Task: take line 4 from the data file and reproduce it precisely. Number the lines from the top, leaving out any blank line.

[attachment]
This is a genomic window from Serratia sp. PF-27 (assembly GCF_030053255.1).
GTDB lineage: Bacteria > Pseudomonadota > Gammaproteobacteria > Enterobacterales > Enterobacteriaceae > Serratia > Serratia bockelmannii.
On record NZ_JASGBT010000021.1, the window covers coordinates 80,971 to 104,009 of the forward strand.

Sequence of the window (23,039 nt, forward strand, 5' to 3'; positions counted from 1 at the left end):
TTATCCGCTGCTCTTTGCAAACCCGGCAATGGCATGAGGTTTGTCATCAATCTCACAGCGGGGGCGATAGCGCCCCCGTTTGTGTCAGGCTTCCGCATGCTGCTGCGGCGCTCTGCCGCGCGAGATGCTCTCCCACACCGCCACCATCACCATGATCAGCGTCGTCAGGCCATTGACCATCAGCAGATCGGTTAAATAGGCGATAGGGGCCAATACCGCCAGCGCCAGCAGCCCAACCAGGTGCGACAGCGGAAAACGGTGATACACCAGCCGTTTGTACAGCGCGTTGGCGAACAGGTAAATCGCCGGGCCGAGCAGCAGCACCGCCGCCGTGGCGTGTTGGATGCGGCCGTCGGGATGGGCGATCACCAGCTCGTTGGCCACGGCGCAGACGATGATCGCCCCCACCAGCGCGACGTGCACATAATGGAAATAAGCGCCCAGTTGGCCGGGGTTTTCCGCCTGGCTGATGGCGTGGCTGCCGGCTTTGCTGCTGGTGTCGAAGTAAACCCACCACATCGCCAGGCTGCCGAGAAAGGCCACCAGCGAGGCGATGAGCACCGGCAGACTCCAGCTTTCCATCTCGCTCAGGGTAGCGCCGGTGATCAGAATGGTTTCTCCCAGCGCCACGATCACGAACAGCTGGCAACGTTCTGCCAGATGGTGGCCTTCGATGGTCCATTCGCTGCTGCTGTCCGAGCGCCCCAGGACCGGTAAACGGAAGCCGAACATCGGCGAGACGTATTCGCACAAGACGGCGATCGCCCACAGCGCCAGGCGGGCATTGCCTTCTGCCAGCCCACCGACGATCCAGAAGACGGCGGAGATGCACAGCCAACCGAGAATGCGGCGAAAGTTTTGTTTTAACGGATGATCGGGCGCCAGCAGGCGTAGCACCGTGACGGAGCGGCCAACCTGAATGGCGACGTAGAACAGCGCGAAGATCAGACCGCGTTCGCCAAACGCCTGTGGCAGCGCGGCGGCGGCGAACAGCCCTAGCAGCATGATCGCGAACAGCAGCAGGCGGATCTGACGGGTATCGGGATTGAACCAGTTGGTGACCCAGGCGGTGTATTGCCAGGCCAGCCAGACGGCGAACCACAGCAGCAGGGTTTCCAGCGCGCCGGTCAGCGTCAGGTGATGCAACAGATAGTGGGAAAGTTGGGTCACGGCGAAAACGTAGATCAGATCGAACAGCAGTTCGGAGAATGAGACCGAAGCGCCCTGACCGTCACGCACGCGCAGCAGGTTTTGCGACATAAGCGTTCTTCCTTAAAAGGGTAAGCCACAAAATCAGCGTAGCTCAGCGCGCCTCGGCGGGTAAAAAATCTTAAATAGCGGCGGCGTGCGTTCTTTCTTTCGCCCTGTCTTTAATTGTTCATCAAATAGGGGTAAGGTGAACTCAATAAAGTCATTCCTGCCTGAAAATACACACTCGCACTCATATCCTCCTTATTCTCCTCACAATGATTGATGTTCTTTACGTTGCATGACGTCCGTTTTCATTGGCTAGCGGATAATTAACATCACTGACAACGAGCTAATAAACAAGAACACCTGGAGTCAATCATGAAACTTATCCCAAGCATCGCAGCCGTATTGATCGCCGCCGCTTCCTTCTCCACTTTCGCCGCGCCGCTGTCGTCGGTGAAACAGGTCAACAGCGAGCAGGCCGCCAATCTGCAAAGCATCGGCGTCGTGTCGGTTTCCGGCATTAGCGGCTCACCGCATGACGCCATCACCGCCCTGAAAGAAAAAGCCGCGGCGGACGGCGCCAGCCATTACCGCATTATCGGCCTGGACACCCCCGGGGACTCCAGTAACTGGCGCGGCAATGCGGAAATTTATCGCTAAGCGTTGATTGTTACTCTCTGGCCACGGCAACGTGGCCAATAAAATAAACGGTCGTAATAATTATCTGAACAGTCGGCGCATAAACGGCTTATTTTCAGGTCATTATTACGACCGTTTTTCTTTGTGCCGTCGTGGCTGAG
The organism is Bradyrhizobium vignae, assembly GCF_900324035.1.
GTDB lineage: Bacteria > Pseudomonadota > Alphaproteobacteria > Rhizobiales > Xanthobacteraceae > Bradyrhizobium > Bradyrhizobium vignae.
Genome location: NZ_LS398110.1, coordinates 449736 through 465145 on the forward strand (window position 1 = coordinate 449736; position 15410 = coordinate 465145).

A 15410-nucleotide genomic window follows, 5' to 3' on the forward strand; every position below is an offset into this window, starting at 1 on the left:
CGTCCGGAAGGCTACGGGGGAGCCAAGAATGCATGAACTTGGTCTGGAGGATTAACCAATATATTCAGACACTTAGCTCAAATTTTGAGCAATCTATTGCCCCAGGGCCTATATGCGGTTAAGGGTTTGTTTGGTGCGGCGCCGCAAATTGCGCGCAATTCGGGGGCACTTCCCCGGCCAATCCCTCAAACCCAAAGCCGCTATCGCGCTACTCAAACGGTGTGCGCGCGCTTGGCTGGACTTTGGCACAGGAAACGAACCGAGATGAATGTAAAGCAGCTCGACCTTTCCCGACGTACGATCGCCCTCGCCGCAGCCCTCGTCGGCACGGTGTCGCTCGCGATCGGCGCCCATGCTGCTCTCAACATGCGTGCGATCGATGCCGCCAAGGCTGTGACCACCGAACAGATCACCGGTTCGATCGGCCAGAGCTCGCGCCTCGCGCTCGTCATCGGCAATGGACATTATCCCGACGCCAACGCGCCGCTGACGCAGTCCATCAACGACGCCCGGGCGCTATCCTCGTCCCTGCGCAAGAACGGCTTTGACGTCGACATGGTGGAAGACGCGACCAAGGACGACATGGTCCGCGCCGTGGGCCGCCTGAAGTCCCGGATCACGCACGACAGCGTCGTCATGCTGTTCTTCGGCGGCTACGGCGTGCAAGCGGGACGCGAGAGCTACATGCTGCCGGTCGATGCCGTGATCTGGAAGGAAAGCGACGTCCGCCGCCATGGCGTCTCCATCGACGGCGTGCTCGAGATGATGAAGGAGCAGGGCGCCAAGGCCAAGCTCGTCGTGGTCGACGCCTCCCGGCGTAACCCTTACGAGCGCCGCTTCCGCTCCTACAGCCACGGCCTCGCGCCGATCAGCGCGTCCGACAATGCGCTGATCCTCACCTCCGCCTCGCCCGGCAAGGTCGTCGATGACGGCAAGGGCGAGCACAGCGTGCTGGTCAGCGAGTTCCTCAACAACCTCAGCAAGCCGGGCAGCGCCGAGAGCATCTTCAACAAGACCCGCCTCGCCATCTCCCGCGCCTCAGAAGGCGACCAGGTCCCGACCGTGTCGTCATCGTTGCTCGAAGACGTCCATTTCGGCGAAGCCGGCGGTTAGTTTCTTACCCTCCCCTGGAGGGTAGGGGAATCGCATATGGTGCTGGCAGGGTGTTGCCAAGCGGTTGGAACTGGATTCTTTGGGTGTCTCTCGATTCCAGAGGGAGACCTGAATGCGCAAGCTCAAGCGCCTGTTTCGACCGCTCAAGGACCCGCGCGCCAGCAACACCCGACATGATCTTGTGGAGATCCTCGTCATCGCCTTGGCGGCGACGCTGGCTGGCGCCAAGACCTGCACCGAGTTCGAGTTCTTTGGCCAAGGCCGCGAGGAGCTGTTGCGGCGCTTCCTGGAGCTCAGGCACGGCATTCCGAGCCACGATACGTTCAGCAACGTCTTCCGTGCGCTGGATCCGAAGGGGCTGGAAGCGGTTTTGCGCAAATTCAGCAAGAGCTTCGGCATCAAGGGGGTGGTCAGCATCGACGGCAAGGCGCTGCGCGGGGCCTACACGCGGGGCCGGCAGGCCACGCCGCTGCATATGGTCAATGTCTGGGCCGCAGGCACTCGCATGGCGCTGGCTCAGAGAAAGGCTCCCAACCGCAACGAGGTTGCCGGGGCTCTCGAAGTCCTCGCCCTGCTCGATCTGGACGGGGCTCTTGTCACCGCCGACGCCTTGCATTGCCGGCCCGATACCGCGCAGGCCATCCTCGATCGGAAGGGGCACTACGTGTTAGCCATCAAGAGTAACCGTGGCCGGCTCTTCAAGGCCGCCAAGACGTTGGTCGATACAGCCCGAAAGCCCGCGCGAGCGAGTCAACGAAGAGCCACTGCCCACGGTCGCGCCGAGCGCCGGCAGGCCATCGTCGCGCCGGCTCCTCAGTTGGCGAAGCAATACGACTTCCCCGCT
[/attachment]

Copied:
Sequence of the window (23,039 nt, forward strand, 5' to 3'; positions counted from 1 at the left end):